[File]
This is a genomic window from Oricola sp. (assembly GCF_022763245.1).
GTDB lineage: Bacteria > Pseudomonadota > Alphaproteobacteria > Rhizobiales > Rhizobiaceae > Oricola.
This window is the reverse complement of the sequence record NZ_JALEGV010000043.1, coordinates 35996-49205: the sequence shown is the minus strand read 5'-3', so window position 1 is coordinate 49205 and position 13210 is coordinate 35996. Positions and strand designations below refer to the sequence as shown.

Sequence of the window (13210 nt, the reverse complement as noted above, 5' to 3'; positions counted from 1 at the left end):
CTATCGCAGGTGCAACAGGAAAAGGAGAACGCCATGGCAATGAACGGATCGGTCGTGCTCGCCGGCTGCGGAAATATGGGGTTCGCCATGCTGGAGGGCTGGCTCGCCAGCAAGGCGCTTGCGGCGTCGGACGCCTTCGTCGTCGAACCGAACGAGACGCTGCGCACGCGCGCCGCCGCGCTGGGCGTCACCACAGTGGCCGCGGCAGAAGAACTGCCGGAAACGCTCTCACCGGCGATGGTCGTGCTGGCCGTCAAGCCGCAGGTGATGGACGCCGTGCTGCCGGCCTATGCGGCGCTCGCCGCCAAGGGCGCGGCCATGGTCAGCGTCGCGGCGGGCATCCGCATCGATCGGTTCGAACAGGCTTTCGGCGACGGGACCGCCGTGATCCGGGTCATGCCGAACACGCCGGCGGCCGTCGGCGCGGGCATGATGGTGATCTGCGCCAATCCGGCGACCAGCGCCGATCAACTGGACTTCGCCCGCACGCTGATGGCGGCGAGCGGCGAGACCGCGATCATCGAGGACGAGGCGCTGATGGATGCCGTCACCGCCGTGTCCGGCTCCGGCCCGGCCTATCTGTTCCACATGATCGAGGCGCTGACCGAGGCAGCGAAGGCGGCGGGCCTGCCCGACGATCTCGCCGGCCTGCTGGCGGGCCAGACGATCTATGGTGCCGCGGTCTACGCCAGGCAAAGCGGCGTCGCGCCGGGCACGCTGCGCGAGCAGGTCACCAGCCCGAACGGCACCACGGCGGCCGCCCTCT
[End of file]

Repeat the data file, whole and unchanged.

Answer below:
This is a genomic window from Oricola sp. (assembly GCF_022763245.1).
GTDB lineage: Bacteria > Pseudomonadota > Alphaproteobacteria > Rhizobiales > Rhizobiaceae > Oricola.
This window is the reverse complement of the sequence record NZ_JALEGV010000043.1, coordinates 35996-49205: the sequence shown is the minus strand read 5'-3', so window position 1 is coordinate 49205 and position 13210 is coordinate 35996. Positions and strand designations below refer to the sequence as shown.

Sequence of the window (13210 nt, the reverse complement as noted above, 5' to 3'; positions counted from 1 at the left end):
CTATCGCAGGTGCAACAGGAAAAGGAGAACGCCATGGCAATGAACGGATCGGTCGTGCTCGCCGGCTGCGGAAATATGGGGTTCGCCATGCTGGAGGGCTGGCTCGCCAGCAAGGCGCTTGCGGCGTCGGACGCCTTCGTCGTCGAACCGAACGAGACGCTGCGCACGCGCGCCGCCGCGCTGGGCGTCACCACAGTGGCCGCGGCAGAAGAACTGCCGGAAACGCTCTCACCGGCGATGGTCGTGCTGGCCGTCAAGCCGCAGGTGATGGACGCCGTGCTGCCGGCCTATGCGGCGCTCGCCGCCAAGGGCGCGGCCATGGTCAGCGTCGCGGCGGGCATCCGCATCGATCGGTTCGAACAGGCTTTCGGCGACGGGACCGCCGTGATCCGGGTCATGCCGAACACGCCGGCGGCCGTCGGCGCGGGCATGATGGTGATCTGCGCCAATCCGGCGACCAGCGCCGATCAACTGGACTTCGCCCGCACGCTGATGGCGGCGAGCGGCGAGACCGCGATCATCGAGGACGAGGCGCTGATGGATGCCGTCACCGCCGTGTCCGGCTCCGGCCCGGCCTATCTGTTCCACATGATCGAGGCGCTGACCGAGGCAGCGAAGGCGGCGGGCCTGCCCGACGATCTCGCCGGCCTGCTGGCGGGCCAGACGATCTATGGTGCCGCGGTCTACGCCAGGCAAAGCGGCGTCGCGCCGGGCACGCTGCGCGAGCAGGTCACCAGCCCGAACGGCACCACGGCGGCCGCCCTCT